Democrats, perhaps optimistically, hope to get Mr. Tipton to sign on to the broad bill they recently introduced, which includes a path to citizenship for the 11 million undocumented immigrants already in the country. Immigration advocacy groups hope to show him that there could be political consequences if he does not take steps to help overhaul the nation’s immigration system.
According to the most recent census, Mr. Tipton’s district, which covers nearly the entire western half of the state as well as part of its southern border with New Mexico, is 24 percent Hispanic. Combined with the large agricultural businesses on the Western Slope, the demographic forces alone would seem to compel Mr. Tipton to support some form of immigration overhaul. President Obama won the state narrowly in both 2008 and 2012, and Mr. Tipton won re-election last year with 53 percent of the vote.
This month, a coalition of immigration advocates, as well as labor and religious groups, inaugurated the “Cost of Inaction,” a voter education and outreach campaign that targets nine House Republicans, Mr. Tipton included, to push for a vote on an immigration overhaul before the end of the year. Though the Senate passed its own broad immigration bill in June with bipartisan support, immigration advocates have become increasingly frustrated with the House, which has made little progress on legislation of its own and is unlikely to take a vote this year.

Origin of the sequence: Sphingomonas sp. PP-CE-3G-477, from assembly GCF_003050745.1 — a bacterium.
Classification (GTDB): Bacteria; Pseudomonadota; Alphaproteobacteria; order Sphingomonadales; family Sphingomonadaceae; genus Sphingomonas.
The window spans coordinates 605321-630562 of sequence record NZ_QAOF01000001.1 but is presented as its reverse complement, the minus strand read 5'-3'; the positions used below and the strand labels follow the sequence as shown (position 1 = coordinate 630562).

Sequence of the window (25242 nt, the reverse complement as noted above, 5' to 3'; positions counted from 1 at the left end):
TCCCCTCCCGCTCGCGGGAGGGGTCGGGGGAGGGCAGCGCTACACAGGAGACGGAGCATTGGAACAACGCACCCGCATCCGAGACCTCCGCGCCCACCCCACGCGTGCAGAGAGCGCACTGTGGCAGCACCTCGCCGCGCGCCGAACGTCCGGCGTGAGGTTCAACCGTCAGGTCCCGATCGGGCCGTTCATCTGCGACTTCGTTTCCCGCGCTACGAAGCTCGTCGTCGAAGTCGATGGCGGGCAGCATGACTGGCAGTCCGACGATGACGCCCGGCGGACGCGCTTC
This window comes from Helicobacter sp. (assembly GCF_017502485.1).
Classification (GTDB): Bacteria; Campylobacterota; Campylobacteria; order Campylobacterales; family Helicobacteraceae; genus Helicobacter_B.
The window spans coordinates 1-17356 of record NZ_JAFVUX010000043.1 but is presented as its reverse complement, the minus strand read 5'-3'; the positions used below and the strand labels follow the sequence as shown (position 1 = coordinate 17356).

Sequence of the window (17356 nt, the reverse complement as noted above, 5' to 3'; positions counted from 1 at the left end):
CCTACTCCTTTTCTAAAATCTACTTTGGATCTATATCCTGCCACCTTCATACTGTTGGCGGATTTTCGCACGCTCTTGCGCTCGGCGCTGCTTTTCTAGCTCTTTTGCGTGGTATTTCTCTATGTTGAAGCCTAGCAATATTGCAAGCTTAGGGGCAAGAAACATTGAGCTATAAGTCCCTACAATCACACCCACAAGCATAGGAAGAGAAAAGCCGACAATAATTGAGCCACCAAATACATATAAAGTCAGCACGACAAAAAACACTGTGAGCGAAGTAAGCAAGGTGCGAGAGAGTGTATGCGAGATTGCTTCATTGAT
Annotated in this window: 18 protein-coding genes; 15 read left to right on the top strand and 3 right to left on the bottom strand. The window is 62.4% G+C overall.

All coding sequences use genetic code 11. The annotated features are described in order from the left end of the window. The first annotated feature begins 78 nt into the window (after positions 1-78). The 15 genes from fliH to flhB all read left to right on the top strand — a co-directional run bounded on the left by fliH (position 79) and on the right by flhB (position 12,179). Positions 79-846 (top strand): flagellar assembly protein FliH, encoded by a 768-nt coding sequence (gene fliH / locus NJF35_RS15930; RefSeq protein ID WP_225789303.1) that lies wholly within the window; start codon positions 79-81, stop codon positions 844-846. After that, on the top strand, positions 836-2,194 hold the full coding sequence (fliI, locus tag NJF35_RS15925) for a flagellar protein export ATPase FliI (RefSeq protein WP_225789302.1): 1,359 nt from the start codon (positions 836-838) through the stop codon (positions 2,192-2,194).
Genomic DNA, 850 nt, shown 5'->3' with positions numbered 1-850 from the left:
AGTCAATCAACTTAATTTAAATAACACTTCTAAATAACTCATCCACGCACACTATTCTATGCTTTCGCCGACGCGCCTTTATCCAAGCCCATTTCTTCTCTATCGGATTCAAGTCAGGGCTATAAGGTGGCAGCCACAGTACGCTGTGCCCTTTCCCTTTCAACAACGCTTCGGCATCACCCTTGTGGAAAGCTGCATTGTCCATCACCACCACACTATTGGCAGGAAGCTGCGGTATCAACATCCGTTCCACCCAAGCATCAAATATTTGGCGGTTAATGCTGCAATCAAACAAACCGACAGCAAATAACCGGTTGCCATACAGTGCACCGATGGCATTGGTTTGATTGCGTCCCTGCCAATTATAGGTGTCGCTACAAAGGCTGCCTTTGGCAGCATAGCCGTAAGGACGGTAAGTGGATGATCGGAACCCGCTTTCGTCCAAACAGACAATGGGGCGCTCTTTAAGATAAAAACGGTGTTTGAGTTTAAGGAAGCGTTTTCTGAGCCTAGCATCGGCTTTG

“We feel that to move them, we have to awaken the electoral vulnerability that Republicans face, both specific Republicans that have large and growing immigrant electorates and also the party as a national party,” said Tom Snyder, the immigration campaign director for the A.F.L.-C.I.O., one of the groups behind the campaign. “It’s very hard to think about them winning a presidential election with an immigrant electorate that’s growing and overwhelmingly hostile to the party.”
Mr. Tipton said that as a former businessman, he favored a “step by step” approach to the problem, with smaller bills dealing with border security and a guest worker program coming first. “If we’ve got border security and, in virtual tandem, a good viable guest worker program,” he said, “this is going to first of all address national security concerns.”